Job scam red flags

Job Scam

When looking for jobs there is no better source of jobs than searching online. The internet has made it easier to access jobs and to apply to them. Unfortunately the internet has a dark side and many of us have heard of someone who has been caught in a scam when applying for a job online. Sadly, there are some unscrupulous actors who prey on the desperation of jobseekers to either con them out of money or steal their personal details for other fraudulent activity. 

Here are some red flags to look out for when looking for jobs online:

  • The job ad is hiring many people for the same role. If you see a job that reads “30 graduates required” or “We are hiring 10 marketers at company X” then you should steer clear.
  • The job ad specifically states No Experience Necessary. This is a clear indication that the advertiser is casting their net far and wide to catch as many people as possible in their scam.
  • The salary offered does not match with the experience required. If a job ad is offering mouth-watering salaries for junior or entry level positions, it is definitely a red flag.
  • The application email is an online email service provider. Large or well known companies will only use company email addresses for collecting applications, but usually would direct you to their career website where you can apply online. Avoid sending your CV to public email addresses like Gmail, Yahoo or Hotmail.
  • The company is advertising on social networks. Large and trusted companies do not usually post individual jobs on social media sites. Use well known job portals such as Careers24 and company career pages to find jobs you can trust.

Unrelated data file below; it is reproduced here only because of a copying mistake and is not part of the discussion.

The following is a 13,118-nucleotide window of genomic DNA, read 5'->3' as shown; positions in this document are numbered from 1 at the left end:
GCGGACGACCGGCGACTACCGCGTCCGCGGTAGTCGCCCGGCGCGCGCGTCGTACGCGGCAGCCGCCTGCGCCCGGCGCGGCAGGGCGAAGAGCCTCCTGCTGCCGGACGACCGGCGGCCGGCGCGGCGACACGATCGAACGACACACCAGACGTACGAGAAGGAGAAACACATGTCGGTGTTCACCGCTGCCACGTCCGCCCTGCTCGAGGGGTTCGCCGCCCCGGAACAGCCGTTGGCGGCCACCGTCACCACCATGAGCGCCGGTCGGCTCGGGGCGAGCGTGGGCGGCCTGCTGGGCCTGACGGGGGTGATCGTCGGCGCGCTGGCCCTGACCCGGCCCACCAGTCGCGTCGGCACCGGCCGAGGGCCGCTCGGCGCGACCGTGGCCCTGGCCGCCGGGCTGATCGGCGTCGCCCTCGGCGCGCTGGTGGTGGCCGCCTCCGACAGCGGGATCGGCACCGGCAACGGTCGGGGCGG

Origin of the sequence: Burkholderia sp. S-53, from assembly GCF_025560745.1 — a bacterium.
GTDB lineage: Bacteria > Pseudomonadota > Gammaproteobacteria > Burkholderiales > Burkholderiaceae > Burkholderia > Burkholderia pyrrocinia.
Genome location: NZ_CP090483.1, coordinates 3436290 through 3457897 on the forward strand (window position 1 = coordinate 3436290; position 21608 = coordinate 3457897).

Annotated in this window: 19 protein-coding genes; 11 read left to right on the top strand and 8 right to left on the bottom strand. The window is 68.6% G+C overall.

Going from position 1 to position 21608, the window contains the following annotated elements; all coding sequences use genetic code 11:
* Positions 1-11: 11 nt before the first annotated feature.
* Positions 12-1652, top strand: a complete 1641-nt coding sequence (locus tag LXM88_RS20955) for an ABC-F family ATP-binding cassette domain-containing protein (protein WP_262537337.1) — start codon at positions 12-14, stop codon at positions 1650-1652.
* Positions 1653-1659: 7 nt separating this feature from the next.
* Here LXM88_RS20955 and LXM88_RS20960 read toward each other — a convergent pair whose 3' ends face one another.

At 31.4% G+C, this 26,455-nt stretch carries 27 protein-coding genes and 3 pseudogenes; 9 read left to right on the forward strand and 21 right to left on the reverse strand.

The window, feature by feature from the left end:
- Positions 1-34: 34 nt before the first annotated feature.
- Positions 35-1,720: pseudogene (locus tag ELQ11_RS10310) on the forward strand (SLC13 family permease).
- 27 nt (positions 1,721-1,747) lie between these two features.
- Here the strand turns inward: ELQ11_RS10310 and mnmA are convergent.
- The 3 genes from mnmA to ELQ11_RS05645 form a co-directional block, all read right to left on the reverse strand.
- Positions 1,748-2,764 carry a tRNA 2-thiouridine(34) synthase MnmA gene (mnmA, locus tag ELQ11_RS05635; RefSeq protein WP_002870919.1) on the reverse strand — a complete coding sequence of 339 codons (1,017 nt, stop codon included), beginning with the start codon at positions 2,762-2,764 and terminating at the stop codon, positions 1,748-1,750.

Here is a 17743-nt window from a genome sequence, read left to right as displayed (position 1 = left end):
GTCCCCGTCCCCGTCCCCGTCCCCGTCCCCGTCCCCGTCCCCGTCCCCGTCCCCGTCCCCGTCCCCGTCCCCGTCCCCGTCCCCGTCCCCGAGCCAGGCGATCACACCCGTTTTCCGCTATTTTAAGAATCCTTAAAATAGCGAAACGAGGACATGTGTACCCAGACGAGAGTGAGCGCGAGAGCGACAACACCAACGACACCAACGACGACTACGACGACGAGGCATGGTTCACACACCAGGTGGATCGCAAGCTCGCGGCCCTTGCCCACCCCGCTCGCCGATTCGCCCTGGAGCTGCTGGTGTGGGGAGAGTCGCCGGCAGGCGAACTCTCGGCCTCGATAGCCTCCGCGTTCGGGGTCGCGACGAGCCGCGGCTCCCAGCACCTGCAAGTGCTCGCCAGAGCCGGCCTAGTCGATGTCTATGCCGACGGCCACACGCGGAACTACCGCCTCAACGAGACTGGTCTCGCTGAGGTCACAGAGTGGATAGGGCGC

• The hiring person contact number is a cellphone number. Hirers generally do not usually have initial contact via phone, and if they do it is usually from the company land line.
  • The company is asking for fees to apply to onboard including application or visa fees. Not only is it dodgy, it is actually illegal to charge candidates to apply!
  • The company makes you an offer without interviewing you. It is unlikely that a company will make an offer sight-unseen. A key part of the hiring process is ensuring the candidate is the right fit for the job, and this includes interviews and checks.

Here are some tips to follow to ensure you do not get scammed.

  • Check the contents of a job ad for clues that it is a genuine job ad. Avoid ads hiring many people, that require no experience or where the salary advertised is too good to be true. A job ad with bad grammar or spelling mistakes is also a clear indicator of a dodgy job.
  • If you are unsure if the ad is legit, Google the company and visit their website to see if the job is being advertised there. If in doubt call them on their office number to check if the job is genuine.
  • If you are asked to send a CV, strip out personal information that is not needed. This can include your identify number, home address and other identifiable personal information. Remember a CV is meant to be a guide for recruiters to assess only your skills and relevant experience. Your CV contains a ton of personal information that could be used by the wrong people to impersonate you, so share it sparingly.
  • Never accept a job offer without an interview and never, ever pay any fee for applying for a job or accepting a job offer. It is illegal to charge a candidate to apply and no legitimate company will do this.

Remember, if it seems too good to be true, then it probably is.

Happy job hunting.